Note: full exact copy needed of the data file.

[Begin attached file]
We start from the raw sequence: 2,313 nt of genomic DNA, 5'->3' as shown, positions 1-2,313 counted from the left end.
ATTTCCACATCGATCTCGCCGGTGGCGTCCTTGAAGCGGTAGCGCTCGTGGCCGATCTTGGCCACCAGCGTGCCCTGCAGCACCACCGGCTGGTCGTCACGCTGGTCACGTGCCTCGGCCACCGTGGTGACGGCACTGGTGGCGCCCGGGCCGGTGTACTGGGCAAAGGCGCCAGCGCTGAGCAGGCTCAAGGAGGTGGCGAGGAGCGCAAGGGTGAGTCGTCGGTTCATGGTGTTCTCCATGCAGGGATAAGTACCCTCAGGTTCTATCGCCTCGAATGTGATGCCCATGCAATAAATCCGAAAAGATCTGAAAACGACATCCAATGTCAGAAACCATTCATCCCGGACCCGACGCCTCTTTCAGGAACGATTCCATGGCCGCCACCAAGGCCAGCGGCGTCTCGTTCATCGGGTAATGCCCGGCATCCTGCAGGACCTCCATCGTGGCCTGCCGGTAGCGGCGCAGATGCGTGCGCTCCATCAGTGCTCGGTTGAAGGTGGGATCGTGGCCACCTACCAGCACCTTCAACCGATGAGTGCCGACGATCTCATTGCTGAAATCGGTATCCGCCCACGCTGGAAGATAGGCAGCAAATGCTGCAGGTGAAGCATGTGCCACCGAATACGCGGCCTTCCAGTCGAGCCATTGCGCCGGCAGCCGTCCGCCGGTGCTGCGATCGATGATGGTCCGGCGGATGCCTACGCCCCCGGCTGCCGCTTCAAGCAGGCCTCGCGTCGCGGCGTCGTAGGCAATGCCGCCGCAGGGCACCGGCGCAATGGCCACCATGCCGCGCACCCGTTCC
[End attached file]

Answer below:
We start from the raw sequence: 2,313 nt of genomic DNA, 5'->3' as shown, positions 1-2,313 counted from the left end.
ATTTCCACATCGATCTCGCCGGTGGCGTCCTTGAAGCGGTAGCGCTCGTGGCCGATCTTGGCCACCAGCGTGCCCTGCAGCACCACCGGCTGGTCGTCACGCTGGTCACGTGCCTCGGCCACCGTGGTGACGGCACTGGTGGCGCCCGGGCCGGTGTACTGGGCAAAGGCGCCAGCGCTGAGCAGGCTCAAGGAGGTGGCGAGGAGCGCAAGGGTGAGTCGTCGGTTCATGGTGTTCTCCATGCAGGGATAAGTACCCTCAGGTTCTATCGCCTCGAATGTGATGCCCATGCAATAAATCCGAAAAGATCTGAAAACGACATCCAATGTCAGAAACCATTCATCCCGGACCCGACGCCTCTTTCAGGAACGATTCCATGGCCGCCACCAAGGCCAGCGGCGTCTCGTTCATCGGGTAATGCCCGGCATCCTGCAGGACCTCCATCGTGGCCTGCCGGTAGCGGCGCAGATGCGTGCGCTCCATCAGTGCTCGGTTGAAGGTGGGATCGTGGCCACCTACCAGCACCTTCAACCGATGAGTGCCGACGATCTCATTGCTGAAATCGGTATCCGCCCACGCTGGAAGATAGGCAGCAAATGCTGCAGGTGAAGCATGTGCCACCGAATACGCGGCCTTCCAGTCGAGCCATTGCGCCGGCAGCCGTCCGCCGGTGCTGCGATCGATGATGGTCCGGCGGATGCCTACGCCCCCGGCTGCCGCTTCAAGCAGGCCTCGCGTCGCGGCGTCGTAGGCAATGCCGCCGCAGGGCACCGGCGCAATGGCCACCATGCCGCGCACCCGTTCC